Observing an area of approximately 75,000 square kilometers in size, they found places that reflected back the signs in a way that indicated the presence of trapped water under one kilometer of ice. The main lake, which was discovered back in 2018, is 30 kilometers or 19 miles across, while the three smaller lakes around it are a few kilometers away.
While the findings of scientists are promising, some experts still believe that we will not find lakes on the red planet at all. Jack Jack Holt, a planetary scientist at NASA’s Mars Reconnaissance Orbiter Program, believes that there is enough heat flow below the surface of the planet for the water to remain liquid. And even if we find liquid water under Martian ice, it does not mean that we will find life too. See, lakes must be very salty to remain liquid, but their salt content should not exceed five times that of seawater that is capable of supporting life. As John Priscu, an environmental scientist at Montana State University, pointed out Nature:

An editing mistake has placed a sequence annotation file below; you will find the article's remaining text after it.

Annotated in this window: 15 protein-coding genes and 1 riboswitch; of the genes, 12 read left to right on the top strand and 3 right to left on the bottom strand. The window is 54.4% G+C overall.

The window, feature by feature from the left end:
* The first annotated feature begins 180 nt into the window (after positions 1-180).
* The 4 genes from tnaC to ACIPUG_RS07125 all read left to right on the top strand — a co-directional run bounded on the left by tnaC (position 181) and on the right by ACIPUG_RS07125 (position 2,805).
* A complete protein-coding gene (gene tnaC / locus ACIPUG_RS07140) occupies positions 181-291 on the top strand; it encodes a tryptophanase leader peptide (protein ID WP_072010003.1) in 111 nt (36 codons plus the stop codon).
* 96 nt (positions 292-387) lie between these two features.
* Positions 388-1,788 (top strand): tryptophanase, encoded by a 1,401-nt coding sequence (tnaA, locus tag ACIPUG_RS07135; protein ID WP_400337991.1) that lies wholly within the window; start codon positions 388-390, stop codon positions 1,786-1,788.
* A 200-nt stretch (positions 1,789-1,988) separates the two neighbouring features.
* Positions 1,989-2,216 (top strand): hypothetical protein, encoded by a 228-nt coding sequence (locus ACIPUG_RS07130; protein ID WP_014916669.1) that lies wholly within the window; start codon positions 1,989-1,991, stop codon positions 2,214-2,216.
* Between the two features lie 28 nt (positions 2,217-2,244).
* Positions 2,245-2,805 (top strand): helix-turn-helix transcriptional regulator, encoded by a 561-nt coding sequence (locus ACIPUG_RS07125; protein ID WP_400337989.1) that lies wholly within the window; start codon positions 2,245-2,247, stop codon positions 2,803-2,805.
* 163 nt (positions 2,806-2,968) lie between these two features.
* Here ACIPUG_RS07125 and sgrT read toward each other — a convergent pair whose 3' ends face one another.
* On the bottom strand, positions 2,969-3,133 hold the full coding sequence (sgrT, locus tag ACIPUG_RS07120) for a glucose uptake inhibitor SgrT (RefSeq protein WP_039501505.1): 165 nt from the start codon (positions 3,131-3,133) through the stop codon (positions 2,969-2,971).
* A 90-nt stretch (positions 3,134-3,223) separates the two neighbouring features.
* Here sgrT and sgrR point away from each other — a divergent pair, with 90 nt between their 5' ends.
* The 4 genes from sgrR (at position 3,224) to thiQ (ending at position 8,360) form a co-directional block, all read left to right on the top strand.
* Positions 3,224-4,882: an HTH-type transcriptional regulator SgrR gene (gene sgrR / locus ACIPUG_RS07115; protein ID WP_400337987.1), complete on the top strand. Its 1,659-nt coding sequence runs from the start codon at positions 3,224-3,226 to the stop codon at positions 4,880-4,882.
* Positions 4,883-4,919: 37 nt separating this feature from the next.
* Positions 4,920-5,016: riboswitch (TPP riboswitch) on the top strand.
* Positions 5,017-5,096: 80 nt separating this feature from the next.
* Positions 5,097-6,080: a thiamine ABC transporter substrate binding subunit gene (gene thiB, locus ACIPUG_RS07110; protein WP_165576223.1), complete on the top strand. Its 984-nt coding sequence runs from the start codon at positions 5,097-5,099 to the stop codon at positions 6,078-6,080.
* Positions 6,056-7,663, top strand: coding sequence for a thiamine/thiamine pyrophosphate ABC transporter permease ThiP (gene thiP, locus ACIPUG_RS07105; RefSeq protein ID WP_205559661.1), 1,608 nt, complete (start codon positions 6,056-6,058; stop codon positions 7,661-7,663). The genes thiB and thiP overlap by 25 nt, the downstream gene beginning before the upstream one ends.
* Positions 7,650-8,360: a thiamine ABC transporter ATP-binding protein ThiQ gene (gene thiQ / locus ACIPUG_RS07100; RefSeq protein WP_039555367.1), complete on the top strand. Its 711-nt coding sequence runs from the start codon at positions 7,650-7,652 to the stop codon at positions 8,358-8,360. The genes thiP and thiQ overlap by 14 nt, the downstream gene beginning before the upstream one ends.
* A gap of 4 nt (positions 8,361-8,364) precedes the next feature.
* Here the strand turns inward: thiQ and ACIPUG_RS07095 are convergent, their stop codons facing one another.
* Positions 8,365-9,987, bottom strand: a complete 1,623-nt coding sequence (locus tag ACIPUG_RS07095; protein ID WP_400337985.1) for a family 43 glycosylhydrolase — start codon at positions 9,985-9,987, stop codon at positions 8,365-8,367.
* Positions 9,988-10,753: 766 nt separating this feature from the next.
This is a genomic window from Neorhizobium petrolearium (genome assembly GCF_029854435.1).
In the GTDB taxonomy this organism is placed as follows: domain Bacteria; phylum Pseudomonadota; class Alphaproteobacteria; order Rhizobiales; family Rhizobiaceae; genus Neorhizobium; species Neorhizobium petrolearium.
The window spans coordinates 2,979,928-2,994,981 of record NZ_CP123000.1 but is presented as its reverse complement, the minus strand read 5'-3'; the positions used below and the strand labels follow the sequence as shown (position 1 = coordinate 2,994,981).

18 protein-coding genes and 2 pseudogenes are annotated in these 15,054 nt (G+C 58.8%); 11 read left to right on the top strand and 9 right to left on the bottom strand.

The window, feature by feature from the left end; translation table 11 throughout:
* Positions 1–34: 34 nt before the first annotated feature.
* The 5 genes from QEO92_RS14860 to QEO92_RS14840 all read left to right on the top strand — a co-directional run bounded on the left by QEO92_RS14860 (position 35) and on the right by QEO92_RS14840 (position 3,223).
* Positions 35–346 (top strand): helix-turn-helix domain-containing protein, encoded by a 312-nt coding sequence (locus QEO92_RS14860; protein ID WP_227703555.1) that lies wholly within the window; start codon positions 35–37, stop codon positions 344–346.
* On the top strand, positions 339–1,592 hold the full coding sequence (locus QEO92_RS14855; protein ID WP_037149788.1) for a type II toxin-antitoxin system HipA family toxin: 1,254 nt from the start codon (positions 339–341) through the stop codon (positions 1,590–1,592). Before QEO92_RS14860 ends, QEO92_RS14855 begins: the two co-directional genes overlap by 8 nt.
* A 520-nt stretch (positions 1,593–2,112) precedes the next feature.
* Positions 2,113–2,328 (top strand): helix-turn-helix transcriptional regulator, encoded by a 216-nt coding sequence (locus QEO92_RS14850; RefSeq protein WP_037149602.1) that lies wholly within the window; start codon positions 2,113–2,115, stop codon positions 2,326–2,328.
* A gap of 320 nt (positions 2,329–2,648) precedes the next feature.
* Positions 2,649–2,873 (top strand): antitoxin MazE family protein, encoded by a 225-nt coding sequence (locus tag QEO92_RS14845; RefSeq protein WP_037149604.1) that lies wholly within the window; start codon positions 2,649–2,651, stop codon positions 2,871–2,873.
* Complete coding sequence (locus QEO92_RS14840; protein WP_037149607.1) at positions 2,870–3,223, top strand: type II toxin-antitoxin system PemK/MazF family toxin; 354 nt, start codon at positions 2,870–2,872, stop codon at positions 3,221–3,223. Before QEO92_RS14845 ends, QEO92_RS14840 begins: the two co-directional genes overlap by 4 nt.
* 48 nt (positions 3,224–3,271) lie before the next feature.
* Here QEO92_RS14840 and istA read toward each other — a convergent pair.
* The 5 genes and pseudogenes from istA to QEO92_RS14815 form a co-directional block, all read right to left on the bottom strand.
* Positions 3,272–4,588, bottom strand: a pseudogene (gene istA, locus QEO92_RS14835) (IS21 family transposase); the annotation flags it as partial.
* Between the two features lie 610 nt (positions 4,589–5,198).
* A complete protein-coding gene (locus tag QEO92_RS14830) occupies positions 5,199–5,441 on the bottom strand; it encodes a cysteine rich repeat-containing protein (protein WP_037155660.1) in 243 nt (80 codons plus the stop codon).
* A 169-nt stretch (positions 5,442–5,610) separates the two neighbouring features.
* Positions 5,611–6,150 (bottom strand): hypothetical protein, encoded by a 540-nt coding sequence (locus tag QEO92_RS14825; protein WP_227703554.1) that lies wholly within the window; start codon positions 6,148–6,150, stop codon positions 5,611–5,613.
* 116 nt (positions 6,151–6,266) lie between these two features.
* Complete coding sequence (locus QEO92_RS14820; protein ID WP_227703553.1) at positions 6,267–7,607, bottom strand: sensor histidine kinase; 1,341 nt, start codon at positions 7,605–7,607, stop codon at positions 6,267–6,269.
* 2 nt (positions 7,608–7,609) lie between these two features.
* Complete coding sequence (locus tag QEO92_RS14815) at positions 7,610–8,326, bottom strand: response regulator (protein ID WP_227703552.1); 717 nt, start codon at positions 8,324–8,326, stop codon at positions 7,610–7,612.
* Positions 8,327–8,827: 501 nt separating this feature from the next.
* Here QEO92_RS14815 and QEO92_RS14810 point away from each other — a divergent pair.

“There’s not much active life there … Shiny Pool in Antarctica. They’re just pickles. And that may be the case [on Mars]. “